Spiegelthal had an important contribution in the establishment and organisation of the German colony of Smyrna. Under Spiegelthal’s tenure the German Girls’ School and the second establishment of the German community of the city was achieved.

4- Theodor Fliedner who came to Smyrna in 1851 was the chief player in the opening of the first German girls’ school in the city. How much do we know about this person and do we know to which school the boys of the community went to?

Theodor Fliedner as a priest saw the deficiencies of an industrial society and believing education would be his other calling established the ‘Kaiserswerther Diakonie’ school system. Initially this organisation established centres of education for poor and disadvantaged within Germany and later made efforts to create similar schools in the Near East. On this mission arriving in Smyrna with the petitioning of the small German and larger Dutch community of the city was instrumental in a short space of time for the opening of the German Girls’ School.

I can state that boys were able to be educated in this school till the age of 10. It was soon apparent to people on the ground that this was a problem and following this there was a drive and in the end the ‘Deutsche Knabenschule’ was opened for this purpose.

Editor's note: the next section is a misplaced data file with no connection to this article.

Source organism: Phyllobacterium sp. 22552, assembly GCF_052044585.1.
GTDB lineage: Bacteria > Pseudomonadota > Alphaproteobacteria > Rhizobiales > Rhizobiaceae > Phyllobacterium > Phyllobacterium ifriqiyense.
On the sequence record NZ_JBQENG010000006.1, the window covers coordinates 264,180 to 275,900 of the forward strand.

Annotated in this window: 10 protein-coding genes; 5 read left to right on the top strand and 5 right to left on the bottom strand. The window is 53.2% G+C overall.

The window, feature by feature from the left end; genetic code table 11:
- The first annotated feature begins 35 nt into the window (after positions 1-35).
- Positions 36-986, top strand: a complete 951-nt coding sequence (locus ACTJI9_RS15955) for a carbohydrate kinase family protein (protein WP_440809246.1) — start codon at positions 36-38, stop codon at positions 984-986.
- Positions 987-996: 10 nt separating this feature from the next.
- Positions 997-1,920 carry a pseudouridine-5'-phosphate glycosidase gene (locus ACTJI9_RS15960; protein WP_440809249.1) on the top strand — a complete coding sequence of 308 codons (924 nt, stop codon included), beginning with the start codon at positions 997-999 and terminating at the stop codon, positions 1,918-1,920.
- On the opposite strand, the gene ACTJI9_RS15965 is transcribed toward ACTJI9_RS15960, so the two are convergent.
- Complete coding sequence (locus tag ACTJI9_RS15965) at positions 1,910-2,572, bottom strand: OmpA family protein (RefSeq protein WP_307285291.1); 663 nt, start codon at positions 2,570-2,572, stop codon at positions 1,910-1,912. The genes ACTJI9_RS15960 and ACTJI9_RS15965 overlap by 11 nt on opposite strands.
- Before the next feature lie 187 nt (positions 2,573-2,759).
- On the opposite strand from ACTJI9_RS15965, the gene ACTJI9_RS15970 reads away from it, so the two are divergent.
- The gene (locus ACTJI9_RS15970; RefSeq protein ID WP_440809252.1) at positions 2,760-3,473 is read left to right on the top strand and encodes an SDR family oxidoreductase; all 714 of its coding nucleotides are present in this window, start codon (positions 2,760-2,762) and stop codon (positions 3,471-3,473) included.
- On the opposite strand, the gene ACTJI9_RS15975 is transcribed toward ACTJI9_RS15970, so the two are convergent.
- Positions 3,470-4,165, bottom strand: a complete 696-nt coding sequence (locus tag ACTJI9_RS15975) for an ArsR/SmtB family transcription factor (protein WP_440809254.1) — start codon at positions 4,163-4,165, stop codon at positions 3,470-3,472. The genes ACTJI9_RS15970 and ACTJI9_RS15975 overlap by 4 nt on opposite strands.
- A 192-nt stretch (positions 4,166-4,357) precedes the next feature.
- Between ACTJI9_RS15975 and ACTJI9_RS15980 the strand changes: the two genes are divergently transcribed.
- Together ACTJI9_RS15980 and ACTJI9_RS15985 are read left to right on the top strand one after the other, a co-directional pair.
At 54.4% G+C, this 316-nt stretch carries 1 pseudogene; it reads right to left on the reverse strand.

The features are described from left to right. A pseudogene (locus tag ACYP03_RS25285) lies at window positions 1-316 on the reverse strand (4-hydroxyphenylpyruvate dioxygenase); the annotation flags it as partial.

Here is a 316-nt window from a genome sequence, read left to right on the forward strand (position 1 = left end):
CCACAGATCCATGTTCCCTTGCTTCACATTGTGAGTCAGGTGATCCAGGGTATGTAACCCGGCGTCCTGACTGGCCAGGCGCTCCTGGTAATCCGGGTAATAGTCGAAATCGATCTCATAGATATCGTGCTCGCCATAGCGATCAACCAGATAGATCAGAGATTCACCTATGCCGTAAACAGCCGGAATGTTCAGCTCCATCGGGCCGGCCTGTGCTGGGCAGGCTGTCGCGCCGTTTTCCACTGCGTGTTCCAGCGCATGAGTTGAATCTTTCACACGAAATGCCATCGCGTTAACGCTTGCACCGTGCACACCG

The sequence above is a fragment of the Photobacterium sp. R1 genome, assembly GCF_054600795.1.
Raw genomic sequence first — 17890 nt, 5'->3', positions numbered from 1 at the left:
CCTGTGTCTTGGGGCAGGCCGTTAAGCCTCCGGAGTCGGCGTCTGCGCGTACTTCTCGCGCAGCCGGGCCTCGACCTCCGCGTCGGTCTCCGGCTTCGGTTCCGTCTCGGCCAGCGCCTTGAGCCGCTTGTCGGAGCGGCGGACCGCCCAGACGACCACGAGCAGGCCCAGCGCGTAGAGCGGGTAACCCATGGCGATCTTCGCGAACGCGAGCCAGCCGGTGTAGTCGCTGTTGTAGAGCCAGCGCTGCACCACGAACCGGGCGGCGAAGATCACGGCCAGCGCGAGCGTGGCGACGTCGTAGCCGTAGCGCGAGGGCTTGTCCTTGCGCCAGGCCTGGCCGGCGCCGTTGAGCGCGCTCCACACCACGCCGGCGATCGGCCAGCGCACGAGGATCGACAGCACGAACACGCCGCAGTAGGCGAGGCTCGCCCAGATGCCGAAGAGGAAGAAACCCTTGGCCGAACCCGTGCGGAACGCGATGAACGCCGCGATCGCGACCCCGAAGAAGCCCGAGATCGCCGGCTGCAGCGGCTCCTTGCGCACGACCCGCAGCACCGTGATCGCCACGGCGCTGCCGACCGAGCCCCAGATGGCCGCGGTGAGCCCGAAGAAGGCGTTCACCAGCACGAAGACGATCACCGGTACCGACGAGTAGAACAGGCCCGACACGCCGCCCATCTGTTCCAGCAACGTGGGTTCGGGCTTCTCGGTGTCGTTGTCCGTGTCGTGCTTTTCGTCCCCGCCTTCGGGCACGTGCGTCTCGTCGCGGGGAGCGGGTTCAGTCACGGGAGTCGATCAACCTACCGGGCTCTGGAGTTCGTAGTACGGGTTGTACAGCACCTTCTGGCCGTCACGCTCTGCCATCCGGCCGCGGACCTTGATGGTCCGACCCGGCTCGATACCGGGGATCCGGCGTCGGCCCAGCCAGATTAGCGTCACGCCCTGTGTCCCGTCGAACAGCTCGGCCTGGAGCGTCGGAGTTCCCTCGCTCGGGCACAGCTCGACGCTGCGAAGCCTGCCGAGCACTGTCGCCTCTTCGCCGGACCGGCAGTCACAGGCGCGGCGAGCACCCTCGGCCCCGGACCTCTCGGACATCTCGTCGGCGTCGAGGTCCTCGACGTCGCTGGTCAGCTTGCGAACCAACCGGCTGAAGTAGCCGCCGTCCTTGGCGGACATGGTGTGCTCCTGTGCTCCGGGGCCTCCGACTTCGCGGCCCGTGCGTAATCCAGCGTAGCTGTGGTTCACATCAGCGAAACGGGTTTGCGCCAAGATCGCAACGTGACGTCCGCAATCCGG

5- The book ‘La Turquie d’Asie’ authored by Vital Cuinet and published in the beginning of the 1890s details in numbers the Germans who had settled in Smyrna and which industries they were engaged in. Can you provide some details of this data please?

From the start of the middle of the 19th century Smyrna became more attractive to outside investment as the infrastructure was gradually improved. Until the 1880s the dominant force in the local commerce were the British. However from this period the combination of German unification with the strength of the German steel industry led to an increase of the influence of Germany on the Ottomans. In particular the ‘drang nach Osten’ politics pursued by the Kaiser Wilhem II and the efforts of the Sultan Abdülhamit II to escape the pressures of the British and Russians encouraged the closer collaboration of these two countries.